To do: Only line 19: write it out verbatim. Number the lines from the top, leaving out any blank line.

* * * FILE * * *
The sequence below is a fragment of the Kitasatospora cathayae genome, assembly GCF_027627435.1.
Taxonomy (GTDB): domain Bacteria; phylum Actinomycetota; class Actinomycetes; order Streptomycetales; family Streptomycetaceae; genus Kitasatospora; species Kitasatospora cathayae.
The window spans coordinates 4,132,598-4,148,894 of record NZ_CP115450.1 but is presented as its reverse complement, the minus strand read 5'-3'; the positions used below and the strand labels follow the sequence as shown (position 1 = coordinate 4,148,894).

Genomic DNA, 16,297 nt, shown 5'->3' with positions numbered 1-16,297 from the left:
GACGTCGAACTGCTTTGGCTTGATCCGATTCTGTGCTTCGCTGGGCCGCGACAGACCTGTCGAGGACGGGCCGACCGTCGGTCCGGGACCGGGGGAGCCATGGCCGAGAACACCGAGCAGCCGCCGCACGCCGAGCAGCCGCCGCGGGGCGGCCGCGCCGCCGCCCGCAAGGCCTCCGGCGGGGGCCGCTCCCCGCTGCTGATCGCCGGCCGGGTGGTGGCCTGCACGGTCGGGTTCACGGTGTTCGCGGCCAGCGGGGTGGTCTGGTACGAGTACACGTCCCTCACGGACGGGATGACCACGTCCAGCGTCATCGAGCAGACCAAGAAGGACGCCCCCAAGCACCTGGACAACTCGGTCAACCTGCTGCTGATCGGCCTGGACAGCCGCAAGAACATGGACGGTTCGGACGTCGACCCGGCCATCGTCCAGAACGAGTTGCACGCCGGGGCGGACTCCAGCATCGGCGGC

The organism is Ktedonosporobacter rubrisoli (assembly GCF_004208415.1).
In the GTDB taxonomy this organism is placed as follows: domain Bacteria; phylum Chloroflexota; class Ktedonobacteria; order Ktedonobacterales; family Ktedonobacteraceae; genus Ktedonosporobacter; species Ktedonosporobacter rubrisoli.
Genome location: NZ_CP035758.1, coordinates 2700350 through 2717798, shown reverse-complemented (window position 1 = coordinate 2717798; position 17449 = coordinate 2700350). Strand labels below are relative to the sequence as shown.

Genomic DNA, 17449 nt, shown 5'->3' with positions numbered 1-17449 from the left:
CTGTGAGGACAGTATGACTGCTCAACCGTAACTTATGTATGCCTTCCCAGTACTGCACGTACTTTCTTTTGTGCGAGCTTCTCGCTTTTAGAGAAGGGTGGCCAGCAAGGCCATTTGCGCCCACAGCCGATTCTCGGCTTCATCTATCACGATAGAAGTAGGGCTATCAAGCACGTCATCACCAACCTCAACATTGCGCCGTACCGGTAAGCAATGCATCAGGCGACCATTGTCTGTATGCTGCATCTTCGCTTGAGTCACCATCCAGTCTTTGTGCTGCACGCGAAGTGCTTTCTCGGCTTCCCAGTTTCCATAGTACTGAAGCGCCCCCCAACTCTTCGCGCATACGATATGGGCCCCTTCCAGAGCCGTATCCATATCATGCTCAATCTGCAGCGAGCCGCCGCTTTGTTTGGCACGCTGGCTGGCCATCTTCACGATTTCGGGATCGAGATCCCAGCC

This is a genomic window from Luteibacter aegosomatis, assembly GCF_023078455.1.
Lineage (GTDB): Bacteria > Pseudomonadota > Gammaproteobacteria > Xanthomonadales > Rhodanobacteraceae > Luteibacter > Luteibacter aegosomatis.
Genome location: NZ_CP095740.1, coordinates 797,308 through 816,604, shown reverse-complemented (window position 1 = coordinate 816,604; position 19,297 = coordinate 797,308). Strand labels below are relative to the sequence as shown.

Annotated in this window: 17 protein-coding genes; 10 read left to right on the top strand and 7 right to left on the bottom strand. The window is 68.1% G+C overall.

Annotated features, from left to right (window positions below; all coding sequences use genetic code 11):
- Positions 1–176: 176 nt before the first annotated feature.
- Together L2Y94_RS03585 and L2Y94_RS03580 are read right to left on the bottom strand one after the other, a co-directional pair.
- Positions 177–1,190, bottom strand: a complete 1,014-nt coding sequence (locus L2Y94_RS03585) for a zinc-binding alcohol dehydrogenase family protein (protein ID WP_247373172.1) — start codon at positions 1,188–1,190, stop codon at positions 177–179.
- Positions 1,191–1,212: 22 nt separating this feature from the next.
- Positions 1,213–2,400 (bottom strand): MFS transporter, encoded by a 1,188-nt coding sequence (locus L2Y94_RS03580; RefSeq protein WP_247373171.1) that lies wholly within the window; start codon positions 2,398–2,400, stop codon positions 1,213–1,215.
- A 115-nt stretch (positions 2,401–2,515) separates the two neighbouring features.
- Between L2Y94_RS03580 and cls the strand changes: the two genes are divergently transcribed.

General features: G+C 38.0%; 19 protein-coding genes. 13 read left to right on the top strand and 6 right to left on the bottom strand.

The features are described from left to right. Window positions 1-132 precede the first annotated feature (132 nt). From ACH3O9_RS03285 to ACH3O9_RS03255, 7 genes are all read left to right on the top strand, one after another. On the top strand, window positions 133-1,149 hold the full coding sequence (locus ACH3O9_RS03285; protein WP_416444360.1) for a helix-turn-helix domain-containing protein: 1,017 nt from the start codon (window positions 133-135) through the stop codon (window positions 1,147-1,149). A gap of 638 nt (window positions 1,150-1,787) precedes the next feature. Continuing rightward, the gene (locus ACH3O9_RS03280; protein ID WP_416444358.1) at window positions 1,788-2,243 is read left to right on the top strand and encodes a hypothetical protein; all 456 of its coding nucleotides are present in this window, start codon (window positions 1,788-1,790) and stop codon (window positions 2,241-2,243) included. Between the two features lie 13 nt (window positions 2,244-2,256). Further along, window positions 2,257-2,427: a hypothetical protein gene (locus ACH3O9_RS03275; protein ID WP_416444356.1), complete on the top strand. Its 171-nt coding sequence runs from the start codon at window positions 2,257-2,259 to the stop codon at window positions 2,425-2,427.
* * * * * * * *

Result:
- Positions 1,191–1,212: 22 nt separating this feature from the next.